Guest blog by author, Gillian St. Kevern
This is a misleading question. You cannot have a plot without character, and even the most compelling character in the world can’t hold attention unless they do something – and that involves a plot. When talking to other writers, I’m always really curious to know how their current project came about. What came first: An idea, a what if, a situation that immediately suggests a plot? Or a character that taps them on the shoulder, and says ‘Hey, hi, you’re writing about me now.’
I’m sure that genre also plays a part in where on the plot/character spectrum a story or author falls. Mystery might be more plot driven, and romance led by character. For me, no matter what I write, it starts with a character that I want to know more about. I kind of have a sense of the personality and how they might react in a particular situation or interact with someone of a different personality type.
From there, I can generally figure out a situation and setting that would play nicely into these character dynamics. And then, my next step is to figure out my character arc, which I do by figuring out what my character wants more than anything else, what flaw is preventing them from ever having that, their worst fear and their potential. From there, I tend to work on the love interest (where applicable), the antagonist and hashing out the major plot points (I highly recommend James Scott Bell’s excellent book Write Your Story From the Middle).
Most of my books are series. This is not always intentional. What happens is that, while writing a book, a side character refuses to shut up. This seems to be a serial problem that romance writers have: side-characters who demand romances of their own. My problem is that every time I write a story in my gothic romance series, I come away with fodder for at least three books – mostly because in the course of the story, a character will do something that demands further exploration – plot-first – or is just so interesting, I want to know more about them – character first. Sometimes a character does so appalling that you know there are going to be consequences – plot and character first. I think it’s really important to allow characters to have that autonomy. In fact, I never really feel that I’m on the right track with a story until the characters have thrown me at least one curveball.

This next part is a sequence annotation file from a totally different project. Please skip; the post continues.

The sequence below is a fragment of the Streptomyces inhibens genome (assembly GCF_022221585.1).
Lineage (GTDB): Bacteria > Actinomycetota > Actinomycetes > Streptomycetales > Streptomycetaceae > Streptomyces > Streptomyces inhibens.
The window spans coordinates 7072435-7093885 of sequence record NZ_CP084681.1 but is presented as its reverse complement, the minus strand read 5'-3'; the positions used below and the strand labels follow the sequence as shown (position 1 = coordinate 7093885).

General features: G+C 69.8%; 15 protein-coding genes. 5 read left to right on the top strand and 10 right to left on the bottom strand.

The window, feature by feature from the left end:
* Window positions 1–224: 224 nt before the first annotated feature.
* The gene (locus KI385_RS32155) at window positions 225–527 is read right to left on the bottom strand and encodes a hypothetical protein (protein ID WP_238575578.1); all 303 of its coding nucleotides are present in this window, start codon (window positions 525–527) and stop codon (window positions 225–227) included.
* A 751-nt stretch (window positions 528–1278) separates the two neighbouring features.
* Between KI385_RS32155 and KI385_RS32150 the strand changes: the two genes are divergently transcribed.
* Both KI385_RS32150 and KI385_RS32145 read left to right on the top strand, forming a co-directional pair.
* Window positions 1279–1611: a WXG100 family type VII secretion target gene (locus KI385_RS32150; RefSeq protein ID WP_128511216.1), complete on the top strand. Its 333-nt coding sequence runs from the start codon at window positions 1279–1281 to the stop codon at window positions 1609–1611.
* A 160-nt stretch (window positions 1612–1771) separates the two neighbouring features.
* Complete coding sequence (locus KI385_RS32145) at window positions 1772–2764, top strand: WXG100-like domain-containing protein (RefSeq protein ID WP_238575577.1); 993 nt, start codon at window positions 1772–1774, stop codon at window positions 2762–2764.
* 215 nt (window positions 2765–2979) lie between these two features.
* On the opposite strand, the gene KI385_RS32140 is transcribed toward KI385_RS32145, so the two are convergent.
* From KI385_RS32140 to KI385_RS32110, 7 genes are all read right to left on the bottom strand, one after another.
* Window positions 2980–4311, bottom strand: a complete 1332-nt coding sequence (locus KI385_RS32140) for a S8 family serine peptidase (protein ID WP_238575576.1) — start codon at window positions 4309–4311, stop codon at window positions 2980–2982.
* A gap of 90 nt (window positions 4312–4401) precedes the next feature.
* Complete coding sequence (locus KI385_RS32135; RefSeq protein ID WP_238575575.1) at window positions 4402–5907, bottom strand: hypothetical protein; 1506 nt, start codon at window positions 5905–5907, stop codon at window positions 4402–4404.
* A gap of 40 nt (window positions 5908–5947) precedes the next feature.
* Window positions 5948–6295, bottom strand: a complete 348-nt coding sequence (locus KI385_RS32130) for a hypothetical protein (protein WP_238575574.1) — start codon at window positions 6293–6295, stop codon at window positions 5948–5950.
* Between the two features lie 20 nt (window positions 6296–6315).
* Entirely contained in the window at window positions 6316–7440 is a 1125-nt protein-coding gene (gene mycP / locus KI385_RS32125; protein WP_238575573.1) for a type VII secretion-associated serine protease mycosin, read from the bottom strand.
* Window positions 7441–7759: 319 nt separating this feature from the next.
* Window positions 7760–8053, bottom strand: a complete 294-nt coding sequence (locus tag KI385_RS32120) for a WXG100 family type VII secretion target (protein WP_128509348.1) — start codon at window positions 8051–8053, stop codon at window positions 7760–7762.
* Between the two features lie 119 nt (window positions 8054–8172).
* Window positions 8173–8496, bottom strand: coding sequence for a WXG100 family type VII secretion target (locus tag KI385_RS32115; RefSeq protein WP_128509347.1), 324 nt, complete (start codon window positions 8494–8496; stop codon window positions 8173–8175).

So, how to balance organic character development and change with the need to plot and stick to an outline? Yeah, that is a question for the ages and one that I’m still working on. Just like every writer approaches writing and plotting differently, the balance they strike between plot and character and allowing both room to grow and influence will be different. However, there is this writers have in common: no matter where on the plot or character spectrum we pitch our flags, we, the authors, in reality have no control over any of this. The characters are in charge.
Gillian St. Kevern (she/her) I realised I wanted to be an author when, as a teenager, I found myself getting annoyed that the characters in the books I read weren’t doing what I wanted them to do. Now that I’m a writer, they still don’t. I write a variety of genres, ranging from short and silly contemporary romances to urban fantasy and mystery. My current project is the Read by Candlelight series of gothic romances inspired by the works of M R James, J S Le Fanu and the Brontë sisters.
Visit her Website here.
Gillian will be reading some fictional horror during the hour titled ‘The Queer Character Doesn’t Die in the End’ (Reading B1). Check out the full IQARUS schedule HERE.